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Nutrient Network


A Global Research Cooperative


The Nutrient Network (NutNet) is a grassroots effort to coordinate research on more than 70 grassland sites worldwide and to collect data from a broad range of sites in a consistent manner. Our main question is how fertilization and herbivores affect ecosystem functions such as productivity, diversity or nutrient cycling.


Two of the most pervasive human impacts on ecosystems are alteration of global nutrient budgets and changes in the abundance and identity of consumers. Fossil fuel combustion and agricultural fertilization have doubled and quintupled, respectively, global pools of nitrogen and phosphorus relative to pre-industrial levels. Concurrently, habitat loss and degradation and selective hunting and fishing disproportionately remove consumers from food webs.

At the same time, humans are adding consumers to food webs for endpoints such as conservation, recreation, and agriculture, as well as accidental introductions of invasive consumer species. In spite of the global impacts of these human activities, there have been no globally coordinated experiments to quantify the general impacts on ecological systems. The Nutrient Network (NutNet) is a grassroots research effort to address these questions within a coordinated research network comprised of more than 40 grassland sites worldwide.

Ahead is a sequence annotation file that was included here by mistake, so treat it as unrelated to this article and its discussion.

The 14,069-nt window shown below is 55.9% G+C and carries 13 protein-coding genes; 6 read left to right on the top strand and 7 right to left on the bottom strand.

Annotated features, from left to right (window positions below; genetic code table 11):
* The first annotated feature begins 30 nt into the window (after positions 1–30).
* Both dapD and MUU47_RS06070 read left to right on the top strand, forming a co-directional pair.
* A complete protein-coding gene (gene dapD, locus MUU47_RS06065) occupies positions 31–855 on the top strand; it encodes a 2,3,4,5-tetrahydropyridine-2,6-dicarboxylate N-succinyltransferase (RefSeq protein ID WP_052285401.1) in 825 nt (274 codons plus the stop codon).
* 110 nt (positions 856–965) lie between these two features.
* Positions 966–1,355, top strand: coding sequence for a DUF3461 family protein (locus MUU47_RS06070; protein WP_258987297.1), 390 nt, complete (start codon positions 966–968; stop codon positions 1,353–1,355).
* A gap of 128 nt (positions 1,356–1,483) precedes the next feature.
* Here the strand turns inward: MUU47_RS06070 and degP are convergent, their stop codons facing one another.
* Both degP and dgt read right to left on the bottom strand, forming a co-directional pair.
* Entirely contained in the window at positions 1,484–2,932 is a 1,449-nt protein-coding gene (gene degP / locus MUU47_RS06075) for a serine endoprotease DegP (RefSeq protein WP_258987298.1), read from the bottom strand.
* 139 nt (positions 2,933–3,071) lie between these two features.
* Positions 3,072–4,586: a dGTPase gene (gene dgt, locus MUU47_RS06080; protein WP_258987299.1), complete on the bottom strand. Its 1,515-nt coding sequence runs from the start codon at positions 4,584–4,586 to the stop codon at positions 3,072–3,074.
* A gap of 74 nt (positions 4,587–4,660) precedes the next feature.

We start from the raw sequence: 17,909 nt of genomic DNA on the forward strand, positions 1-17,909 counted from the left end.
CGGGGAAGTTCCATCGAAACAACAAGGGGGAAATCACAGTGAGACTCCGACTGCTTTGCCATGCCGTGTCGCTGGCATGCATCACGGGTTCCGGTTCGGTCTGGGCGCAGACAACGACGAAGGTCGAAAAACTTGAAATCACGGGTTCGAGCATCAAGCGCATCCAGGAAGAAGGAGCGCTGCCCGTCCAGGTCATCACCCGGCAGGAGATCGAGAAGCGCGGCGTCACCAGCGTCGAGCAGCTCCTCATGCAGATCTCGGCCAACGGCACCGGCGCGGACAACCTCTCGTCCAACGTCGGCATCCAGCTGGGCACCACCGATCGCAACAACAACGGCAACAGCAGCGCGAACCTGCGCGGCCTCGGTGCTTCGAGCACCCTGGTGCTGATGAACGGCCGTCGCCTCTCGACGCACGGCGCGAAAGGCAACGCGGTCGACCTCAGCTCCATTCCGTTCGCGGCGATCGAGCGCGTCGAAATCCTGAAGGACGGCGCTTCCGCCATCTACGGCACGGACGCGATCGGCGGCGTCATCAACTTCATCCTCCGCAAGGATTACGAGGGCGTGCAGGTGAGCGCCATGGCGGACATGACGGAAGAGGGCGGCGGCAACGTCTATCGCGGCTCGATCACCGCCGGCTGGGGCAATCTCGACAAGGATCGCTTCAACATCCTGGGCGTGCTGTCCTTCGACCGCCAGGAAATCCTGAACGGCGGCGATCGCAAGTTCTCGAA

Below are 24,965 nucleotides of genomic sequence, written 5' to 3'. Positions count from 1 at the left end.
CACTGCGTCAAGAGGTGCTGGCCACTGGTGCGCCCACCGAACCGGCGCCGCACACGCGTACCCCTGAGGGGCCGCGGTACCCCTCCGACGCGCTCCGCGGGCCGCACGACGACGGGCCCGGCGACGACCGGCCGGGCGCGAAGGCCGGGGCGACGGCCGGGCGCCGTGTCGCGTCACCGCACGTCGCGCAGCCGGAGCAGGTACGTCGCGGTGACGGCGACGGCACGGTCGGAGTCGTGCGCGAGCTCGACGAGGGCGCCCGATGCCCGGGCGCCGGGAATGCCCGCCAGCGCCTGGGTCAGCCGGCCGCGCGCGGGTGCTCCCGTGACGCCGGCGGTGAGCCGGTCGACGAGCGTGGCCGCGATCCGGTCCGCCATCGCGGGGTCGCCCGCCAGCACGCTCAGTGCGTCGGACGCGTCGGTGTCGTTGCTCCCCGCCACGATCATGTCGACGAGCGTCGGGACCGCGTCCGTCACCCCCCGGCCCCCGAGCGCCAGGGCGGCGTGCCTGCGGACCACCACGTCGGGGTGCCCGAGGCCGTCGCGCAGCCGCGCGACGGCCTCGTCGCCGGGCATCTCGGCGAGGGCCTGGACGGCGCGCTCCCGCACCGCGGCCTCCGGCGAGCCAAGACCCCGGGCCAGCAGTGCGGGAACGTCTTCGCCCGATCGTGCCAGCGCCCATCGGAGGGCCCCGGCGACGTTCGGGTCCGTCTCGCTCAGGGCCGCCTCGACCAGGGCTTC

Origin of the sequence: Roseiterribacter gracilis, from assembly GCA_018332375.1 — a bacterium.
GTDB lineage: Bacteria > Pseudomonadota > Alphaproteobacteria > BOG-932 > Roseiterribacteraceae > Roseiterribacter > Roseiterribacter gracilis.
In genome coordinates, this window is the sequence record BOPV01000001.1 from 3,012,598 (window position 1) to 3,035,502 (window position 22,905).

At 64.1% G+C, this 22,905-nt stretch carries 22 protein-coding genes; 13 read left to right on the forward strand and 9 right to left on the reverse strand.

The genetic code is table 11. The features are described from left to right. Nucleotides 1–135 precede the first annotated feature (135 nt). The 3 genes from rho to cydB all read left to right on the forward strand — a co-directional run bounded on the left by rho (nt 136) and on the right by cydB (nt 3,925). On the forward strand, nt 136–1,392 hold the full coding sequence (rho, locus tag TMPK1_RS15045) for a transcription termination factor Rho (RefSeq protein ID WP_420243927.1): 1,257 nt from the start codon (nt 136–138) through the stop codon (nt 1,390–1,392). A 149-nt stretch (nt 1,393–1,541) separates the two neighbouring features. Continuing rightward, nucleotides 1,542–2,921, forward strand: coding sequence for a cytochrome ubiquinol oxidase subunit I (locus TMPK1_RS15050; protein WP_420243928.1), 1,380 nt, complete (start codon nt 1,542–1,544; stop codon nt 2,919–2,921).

NutNet focal research questions

  1. How general is our current understanding of productivity-diversity relationships?
  2. To what extent are plant production and diversity co-limited by multiple nutrients in herbaceous-dominated communities?
  3. Under what conditions do grazers or fertilization control plant biomass, diversity, and composition?

NutNet goals

  1. To collect data from a broad range of sites in a consistent manner to allow direct comparisons of environment-productivity-diversity relationships among systems around the world. This is currently occurring at each site in the network and, when these data are compiled, will allow us to provide new insights into several important, unanswered questions in ecology.
  2. To implement a cross-site experiment requiring only nominal investment of time and resources by each investigator, but quantifying community and ecosystem responses in a wide range of herbaceous-dominated ecosystems (i.e., desert grasslands to arctic tundra).